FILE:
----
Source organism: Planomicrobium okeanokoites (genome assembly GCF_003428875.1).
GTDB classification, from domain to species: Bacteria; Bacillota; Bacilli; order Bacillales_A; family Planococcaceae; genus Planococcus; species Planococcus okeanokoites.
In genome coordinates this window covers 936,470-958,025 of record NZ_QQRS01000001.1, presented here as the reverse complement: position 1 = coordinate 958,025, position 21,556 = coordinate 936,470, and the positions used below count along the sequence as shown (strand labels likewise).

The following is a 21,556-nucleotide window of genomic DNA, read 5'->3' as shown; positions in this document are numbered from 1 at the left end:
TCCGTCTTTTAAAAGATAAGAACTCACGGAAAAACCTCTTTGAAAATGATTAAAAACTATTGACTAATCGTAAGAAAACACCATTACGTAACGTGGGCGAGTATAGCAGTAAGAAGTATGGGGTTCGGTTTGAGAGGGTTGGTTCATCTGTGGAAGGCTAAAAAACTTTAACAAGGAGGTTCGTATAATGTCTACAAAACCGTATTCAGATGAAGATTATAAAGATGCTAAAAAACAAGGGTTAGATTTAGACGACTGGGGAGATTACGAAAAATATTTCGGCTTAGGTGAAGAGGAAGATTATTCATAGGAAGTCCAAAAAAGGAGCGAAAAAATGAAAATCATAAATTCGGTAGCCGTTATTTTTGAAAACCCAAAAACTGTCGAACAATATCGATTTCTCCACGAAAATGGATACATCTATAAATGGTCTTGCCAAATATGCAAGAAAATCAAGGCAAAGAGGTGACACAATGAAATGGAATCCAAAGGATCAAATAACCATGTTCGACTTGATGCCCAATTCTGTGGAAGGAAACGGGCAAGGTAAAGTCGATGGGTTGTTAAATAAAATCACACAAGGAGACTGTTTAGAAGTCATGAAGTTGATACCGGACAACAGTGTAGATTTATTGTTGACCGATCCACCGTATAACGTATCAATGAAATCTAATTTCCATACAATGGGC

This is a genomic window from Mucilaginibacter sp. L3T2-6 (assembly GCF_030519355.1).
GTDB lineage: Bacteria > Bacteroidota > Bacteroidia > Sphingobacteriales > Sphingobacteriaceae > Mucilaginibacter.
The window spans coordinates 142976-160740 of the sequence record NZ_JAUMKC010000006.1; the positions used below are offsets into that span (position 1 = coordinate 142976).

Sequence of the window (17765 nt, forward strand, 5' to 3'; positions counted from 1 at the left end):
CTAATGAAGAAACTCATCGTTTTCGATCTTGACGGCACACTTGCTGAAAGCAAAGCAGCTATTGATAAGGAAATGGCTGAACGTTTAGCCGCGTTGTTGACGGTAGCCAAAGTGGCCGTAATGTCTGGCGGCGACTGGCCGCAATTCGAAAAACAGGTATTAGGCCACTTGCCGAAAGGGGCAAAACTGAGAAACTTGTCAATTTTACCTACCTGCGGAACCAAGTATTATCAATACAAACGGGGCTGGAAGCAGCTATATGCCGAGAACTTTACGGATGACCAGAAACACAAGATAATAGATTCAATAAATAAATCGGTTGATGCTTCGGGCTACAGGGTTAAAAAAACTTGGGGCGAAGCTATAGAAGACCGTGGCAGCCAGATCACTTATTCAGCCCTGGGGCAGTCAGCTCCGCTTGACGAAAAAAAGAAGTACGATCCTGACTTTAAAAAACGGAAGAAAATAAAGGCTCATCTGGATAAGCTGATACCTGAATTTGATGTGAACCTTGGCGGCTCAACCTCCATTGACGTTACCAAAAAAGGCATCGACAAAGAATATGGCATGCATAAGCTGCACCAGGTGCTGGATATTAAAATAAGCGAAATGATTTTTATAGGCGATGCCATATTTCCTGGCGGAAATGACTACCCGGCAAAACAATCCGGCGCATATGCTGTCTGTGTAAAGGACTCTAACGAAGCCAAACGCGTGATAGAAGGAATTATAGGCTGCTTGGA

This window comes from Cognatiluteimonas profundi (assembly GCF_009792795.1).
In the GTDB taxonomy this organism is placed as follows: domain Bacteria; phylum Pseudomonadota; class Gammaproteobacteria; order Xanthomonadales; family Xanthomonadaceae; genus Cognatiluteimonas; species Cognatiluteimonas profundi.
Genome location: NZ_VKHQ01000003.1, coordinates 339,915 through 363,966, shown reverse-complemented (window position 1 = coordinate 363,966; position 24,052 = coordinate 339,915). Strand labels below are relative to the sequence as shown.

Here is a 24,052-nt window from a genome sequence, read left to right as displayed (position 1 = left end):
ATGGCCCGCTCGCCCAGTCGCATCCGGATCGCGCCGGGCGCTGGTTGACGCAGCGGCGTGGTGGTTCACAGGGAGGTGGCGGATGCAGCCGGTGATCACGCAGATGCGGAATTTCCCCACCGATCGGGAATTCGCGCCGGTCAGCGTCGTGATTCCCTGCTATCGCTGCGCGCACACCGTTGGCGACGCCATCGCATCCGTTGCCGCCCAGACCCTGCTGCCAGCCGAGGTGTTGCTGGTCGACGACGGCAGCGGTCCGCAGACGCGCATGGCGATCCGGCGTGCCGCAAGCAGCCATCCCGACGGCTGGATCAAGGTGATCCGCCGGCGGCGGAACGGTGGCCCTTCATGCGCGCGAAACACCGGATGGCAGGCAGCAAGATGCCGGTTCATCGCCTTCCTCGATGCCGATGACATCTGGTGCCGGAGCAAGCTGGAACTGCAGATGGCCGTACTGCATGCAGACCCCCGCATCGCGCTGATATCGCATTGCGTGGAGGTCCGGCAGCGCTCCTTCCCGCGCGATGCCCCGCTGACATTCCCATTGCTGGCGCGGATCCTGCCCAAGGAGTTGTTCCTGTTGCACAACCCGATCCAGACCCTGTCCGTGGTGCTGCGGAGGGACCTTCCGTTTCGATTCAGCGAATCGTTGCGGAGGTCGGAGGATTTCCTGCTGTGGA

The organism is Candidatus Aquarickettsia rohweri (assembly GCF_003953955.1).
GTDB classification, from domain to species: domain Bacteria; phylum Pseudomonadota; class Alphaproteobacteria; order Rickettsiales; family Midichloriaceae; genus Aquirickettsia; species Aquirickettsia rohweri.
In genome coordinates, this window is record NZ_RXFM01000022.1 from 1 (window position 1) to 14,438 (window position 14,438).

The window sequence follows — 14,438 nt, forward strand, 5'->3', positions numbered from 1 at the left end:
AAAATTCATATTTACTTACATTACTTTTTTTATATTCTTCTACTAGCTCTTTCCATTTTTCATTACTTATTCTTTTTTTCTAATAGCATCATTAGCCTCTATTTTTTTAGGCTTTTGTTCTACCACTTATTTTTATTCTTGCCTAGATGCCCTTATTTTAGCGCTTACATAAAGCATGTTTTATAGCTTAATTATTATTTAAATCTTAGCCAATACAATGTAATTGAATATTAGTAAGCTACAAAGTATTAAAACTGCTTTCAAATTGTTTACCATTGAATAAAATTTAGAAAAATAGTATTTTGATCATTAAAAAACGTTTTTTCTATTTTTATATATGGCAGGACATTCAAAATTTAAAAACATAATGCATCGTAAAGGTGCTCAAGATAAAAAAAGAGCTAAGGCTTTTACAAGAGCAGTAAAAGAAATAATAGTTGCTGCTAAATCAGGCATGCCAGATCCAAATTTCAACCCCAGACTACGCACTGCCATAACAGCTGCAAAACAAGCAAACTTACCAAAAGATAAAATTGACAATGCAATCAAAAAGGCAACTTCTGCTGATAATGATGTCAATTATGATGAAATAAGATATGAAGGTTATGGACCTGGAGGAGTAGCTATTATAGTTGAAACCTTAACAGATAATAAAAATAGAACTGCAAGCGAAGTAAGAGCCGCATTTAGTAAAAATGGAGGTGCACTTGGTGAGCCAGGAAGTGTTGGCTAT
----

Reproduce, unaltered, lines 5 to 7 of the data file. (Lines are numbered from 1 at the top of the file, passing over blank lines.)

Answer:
TCCGTCTTTTAAAAGATAAGAACTCACGGAAAAACCTCTTTGAAAATGATTAAAAACTATTGACTAATCGTAAGAAAACACCATTACGTAACGTGGGCGAGTATAGCAGTAAGAAGTATGGGGTTCGGTTTGAGAGGGTTGGTTCATCTGTGGAAGGCTAAAAAACTTTAACAAGGAGGTTCGTATAATGTCTACAAAACCGTATTCAGATGAAGATTATAAAGATGCTAAAAAACAAGGGTTAGATTTAGACGACTGGGGAGATTACGAAAAATATTTCGGCTTAGGTGAAGAGGAAGATTATTCATAGGAAGTCCAAAAAAGGAGCGAAAAAATGAAAATCATAAATTCGGTAGCCGTTATTTTTGAAAACCCAAAAACTGTCGAACAATATCGATTTCTCCACGAAAATGGATACATCTATAAATGGTCTTGCCAAATATGCAAGAAAATCAAGGCAAAGAGGTGACACAATGAAATGGAATCCAAAGGATCAAATAACCATGTTCGACTTGATGCCCAATTCTGTGGAAGGAAACGGGCAAGGTAAAGTCGATGGGTTGTTAAATAAAATCACACAAGGAGACTGTTTAGAAGTCATGAAGTTGATACCGGACAACAGTGTAGATTTATTGTTGACCGATCCACCGTATAACGTATCAATGAAATCTAATTTCCATACAATGGGC

This is a genomic window from Mucilaginibacter sp. L3T2-6 (assembly GCF_030519355.1).
GTDB lineage: Bacteria > Bacteroidota > Bacteroidia > Sphingobacteriales > Sphingobacteriaceae > Mucilaginibacter.